The finite element analysis (FEA) is leading to major breakthroughs in nanotechnology, and having a huge impact on a number of industries spanning electronics, material science, quantum science, engineering, and biotechnology, AZO Nano reported.
Simulations based on FEA, a complex mathematical technique, is giving engineers valuable insight into the mysterious mechanical properties of polymer nanocomposites used as filler in polymer manufacturing and processing. These properties offer a revolutionary alternative to conventional polymer composites, including enhanced abrasion resistance, less shrinkage, and residual stress, as well as advanced thermal, electrical, and optical properties.
Nanomaterials are much smaller than traditional materials, and are therefore typically not as effective. As such, it is crucial for engineers to understand how the materials will react under stress in order to improve their design. While FEA is just one technique used to test these designs, its unique abilities provide significant insight into their properties.
What is FEA?
As we previously reported, FEA is based on the finite element method (FEM), a technique that can help solve highly complex math equations. A simple way to understand FEM is to look at it as separating a large problem into a series of smaller ones (“finite elements”), making the overall problem easier to see. FEA is the mathematical equations behind FEM that is applied to create a simulation. The simulation breaks down the entire model into smaller elements within a mesh, which engineers use to test how the different elements of a design interact and perform under simulated stressors.
There are many benefits of using FEA. For one, its insight into how the various elements of a design are interacting in minute detail provide enhanced accuracy of structural analysis. Furthermore, FEA allows engineers to create virtual simulations thereby reducing the need for physical prototypes and testing in order to save time and money.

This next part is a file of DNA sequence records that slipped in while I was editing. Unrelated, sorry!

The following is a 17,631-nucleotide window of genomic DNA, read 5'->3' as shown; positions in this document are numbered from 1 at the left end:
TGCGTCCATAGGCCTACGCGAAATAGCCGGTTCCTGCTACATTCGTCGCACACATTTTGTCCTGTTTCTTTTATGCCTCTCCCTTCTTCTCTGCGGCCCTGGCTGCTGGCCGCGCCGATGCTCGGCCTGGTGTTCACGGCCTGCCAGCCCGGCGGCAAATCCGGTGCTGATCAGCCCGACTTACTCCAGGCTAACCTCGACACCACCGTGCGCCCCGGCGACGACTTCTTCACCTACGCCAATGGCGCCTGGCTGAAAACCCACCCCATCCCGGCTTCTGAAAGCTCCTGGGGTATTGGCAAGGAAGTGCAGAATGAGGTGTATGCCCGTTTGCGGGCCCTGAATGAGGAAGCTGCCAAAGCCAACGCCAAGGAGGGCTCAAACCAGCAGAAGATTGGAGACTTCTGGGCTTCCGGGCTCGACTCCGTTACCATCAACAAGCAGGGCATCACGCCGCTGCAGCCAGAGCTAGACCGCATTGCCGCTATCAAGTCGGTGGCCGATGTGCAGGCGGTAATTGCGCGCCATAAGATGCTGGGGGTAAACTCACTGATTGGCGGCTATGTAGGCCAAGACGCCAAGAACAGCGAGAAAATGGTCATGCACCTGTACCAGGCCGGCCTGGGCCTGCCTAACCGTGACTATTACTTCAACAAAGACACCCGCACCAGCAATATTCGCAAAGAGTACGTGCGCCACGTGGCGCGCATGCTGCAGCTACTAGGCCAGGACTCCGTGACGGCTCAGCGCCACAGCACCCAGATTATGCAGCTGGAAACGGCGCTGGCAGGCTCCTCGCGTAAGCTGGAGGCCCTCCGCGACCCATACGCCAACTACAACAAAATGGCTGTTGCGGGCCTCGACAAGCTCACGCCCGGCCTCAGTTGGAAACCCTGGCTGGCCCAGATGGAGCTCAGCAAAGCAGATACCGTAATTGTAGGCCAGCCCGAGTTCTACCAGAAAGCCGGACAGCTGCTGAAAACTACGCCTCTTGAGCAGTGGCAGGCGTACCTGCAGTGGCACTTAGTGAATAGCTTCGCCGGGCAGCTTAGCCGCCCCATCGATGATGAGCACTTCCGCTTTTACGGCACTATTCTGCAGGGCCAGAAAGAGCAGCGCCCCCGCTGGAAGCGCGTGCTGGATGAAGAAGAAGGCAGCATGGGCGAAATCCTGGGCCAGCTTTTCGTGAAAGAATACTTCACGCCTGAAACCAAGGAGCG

How Are Engineers Using FEA for Advancing Nanotechnology?
Using FEA, researchers have discovered that high interfacial stress can cause the nanofiber or matrix in the material to come apart. They were able to control the properties which improve the strength of the interface to generate the best stress transfer. They discovered that the accumulation of stress concentrations at the interface between the fiber and the matrix can reveal the effective matrix-to-nanofiber stress transfer. Additionally, engineers can use FEA to simulate the composition of nanocomposites and nanotubes in the polymer, which would strengthen their mechanical properties by organizing thousands of nanotubes in a specific pattern.
What Industries Are Benefiting From This Research?
The aerospace sector is using FEA to model and test the effectiveness of polymer nanocomposites-based structures. FEA is also used by the manufacturing sector to simulate the necessary properties of polymer nanocomposites for use in packaging and coating applications.
Engineers are also using FEA to make breakthroughs in the field of photonics. Examples include using FEA to analyze four-wave mixing of topological edge plasmons in graphene metasurfaces; to demonstrate a feasible way to control light on integrated photonics and free-space metasurfaces; and to develop advancements in surface-emitting semiconductor lasers and optical lenses. Learn more about how photonics researchers are using FEA to advance their field.
Problem-Solving Applications with Photonic Devices
Providing a comprehensive and up-to-date account of FEM in photonics devices, with an emphasis on practical, problem-solving applications and real-world examples, Finite Element Method for Photonics is a five course-program from IEEE. Created by Dr. Agrawal, learners will gain an understanding of how mathematical concepts translate to computer code finite element-based methods after completing this program.
Connect with an IEEE Content Specialist today to learn how to get access in order to train your organization.
Interested in the course program for yourself? Visit the IEEE Learning Network (ILN).
Ahsan, Muhammad Adeel (27 April 2022). Finite Element Analysis of Polymer Nanocomposites. AZO Nano.